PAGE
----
a. withdrawal of survival factors

    b. binding of death factors
    -- Fas ligand
    -- TNF- alpha

    c. hypoxia

    d. DNA damage
    -p53

    e. cytotoxic immune cells
    - T lymphocytes
    - NK cells
     
  • Caspases (intracellular proteases) are final effectors. 

11

What are morphological markers of apoptosis? 

  1. margination of chromatin
     
  2. condensation and fragmentaiton of nucleus
     
  3. Condensation of cells with preservation of organelles. 

12

Tumor growth: 

What occurs as the tumor cell population increases? 


• As the tumour cell population expands a higher percentage of cells leave the replicative pool by reverting to G0, differentiation and death. 

13

Carcinogenesis: 

Tumors arise from clonal growth of cells which ahve mutations in 4 classes of genes:

1. Cell Growth regulators
- proto oncogenes
- tumor suppressor genes
 

2. Apoptosis regulators
 

3. DNA repair regulators. 

14

What are other important growth factors in tumor growth? 

  1. Blood supply
     
  2. Extrinsic growth regulating factors
     
  3. Efficacy of Host immune response
     
  4. emergency of sub populations of aggressive tumor cells. 

15

Comment on the latency period in tumor growth. 

Animal can have a tumor for a long time before it become clinically apparent. By the time it is clinically apparent it is already too late and near the death stage. 

The Process: 

1 normal cell transforms into a single tumor cell. 

The single tumor cell undergoes 30 doublings and becomes the smallest clinically detectable mass ( 1 gram) 

From there the cell only have to undergo 10 more doublings before it becomes the maximum mass (10^12) compatible with life. At this point it is already too late to tx effectively. 

16

Tumor progression: 

Tumor progression begins with an original transformed cell. 

Progression occurs and leads to proliferation of genetically unstable cells leading to tumor cell variants. 

 

An original transformed cell leads to new subclones with progression tumor mass enriched with nastier variants. These variants evade the host immune system and are more aggressive.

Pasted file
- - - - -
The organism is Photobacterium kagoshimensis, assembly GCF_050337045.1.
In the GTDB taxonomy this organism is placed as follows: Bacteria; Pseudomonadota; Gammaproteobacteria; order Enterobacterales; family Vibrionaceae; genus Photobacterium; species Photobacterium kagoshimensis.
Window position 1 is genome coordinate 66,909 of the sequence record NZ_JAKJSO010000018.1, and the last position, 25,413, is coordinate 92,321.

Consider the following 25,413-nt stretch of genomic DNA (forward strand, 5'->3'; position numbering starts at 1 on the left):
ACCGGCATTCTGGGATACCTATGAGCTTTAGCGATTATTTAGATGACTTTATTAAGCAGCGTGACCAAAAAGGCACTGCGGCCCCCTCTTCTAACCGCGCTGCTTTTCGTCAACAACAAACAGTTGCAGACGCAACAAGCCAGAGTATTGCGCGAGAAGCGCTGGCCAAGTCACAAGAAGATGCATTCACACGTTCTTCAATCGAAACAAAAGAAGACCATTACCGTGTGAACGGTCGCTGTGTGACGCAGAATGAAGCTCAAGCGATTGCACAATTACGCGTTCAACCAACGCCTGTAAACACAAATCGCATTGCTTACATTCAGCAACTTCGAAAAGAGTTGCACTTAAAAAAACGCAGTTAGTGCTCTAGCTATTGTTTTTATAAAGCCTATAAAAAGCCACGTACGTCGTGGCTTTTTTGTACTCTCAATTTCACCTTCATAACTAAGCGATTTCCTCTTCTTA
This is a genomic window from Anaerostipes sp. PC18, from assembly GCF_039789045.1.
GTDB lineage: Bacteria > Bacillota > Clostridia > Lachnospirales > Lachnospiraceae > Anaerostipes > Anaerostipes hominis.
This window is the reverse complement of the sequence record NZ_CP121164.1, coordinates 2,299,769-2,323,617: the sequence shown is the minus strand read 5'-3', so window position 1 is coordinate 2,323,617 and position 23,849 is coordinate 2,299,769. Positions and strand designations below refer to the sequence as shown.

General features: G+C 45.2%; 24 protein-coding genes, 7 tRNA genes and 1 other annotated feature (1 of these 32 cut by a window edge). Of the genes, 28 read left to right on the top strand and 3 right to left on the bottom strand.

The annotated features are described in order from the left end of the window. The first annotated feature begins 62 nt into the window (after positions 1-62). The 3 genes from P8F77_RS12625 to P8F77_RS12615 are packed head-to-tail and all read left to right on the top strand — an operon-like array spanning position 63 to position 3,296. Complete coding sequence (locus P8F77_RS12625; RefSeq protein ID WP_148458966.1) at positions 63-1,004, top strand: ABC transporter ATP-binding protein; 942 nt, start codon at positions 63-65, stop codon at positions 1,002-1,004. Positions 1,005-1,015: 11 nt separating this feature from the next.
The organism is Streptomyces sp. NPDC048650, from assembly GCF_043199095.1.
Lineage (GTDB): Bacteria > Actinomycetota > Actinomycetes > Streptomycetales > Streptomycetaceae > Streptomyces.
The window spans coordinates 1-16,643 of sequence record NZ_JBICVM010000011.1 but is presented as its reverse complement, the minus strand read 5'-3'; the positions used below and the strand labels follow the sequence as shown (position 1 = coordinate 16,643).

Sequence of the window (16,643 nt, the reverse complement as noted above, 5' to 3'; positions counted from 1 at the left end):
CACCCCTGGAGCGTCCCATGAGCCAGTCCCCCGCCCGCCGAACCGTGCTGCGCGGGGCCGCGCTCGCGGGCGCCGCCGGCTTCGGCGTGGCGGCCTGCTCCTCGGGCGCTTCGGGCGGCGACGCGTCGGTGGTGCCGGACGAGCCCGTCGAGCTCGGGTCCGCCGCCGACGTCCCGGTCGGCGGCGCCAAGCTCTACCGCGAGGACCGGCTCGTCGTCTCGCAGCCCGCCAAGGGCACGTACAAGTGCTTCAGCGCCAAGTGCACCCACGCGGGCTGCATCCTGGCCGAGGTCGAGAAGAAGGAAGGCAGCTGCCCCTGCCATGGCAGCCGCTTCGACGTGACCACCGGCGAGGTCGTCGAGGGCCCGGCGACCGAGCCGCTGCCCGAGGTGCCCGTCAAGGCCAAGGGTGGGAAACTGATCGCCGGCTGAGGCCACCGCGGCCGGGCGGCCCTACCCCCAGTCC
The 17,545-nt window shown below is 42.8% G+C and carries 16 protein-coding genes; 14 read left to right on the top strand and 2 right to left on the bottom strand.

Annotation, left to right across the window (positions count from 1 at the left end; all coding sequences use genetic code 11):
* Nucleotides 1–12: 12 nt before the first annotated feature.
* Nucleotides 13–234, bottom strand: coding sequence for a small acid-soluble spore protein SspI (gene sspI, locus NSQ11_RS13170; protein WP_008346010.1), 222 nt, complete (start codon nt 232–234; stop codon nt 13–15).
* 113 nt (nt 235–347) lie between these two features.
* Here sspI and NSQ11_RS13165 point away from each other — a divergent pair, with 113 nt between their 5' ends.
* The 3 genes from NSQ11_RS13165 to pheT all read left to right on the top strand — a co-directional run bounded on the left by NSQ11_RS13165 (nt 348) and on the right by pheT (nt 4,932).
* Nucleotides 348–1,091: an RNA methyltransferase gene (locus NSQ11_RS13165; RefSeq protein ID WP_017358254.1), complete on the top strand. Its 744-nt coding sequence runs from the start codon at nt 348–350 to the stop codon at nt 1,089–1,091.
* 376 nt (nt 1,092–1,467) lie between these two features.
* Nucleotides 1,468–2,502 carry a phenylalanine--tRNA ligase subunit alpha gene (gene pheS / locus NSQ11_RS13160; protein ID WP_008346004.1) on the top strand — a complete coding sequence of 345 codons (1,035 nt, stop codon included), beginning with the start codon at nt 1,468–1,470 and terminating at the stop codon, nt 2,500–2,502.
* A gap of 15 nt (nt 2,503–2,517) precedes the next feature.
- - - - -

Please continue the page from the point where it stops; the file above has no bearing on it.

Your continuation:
Those tumor cell variants can be:

a. non antigenic (not causing an IR)

b. metastatic

c. invasive

d. requiring fewer growth factors. 

17

What is the evolution of a tumor? 

  1. Initiation: irreversible genetic change introduced. 
     
  2. Promotion: Specific stimulii cause outgrowth of initiated cells. 
     
  3. Progression: benign tumor becomes increasingly malignant, eventually metastatic. 

18

Tumor Development: 

Initation: 

Irreversible genetic changed introduced into basal cells of the skin by an initiator. 

Initiator= chemical or physical carcinogen. 
a. DNA lesion introduced.
b. DNA lesion mispaired during subsequent replication: mutation fixation

Initiated cells are:

a. morphologically normal.

b. possibly quiescent for years. 

19

Tumor Development: 

Promotion: 

Promotion: outgrowth of initiated cells in response to stimuli. 

promoters alter gene expression

initatied cells have growth advantage

not mutation so reversible

20

Tumor Development: 

Progression: 

Benign -> malignant -> metastatic 

Involves genetic and epigenetic changes

Increasingly malignant subclones selected. 

(epigenetic changes are reversible, heritable chagnes in gene expression that occur without mutation) 

21

Stepwise tumor development:

Reversible vs. non reversible stages. 

  1. Initation: Genetic- Irreversible
     
  2. Promotion: Non genetic- Reversible
     
  3. Progression: Genetic- irreversible
    Non- genetic- reversible (epigenetic) 

22

What is the stepwise development of Squamos cell carcinoma? 

Step 1. epidermal hyperplasia

Step 2. Carinoma in situ (still in epidermis)

Step 3. Invasive carcinoma. 

23

Mechanisms of Invasion: 

• cell detach from mass
- desmosomes dismantled
- cadherin function lost

• cells attach to the basement membrane via laminin receptors and secrete proteolytic enzymes:
- type IV collagenase and
- plasminogen activation

• basement membrane degraded

• penetrate basement membrane, enter the ECM
- contact established with ECM components
(fibronectin, laminin, collagen, etc)

• enhanced tumour cell motility
• increased protease production
• altered tumour cell adhesion factors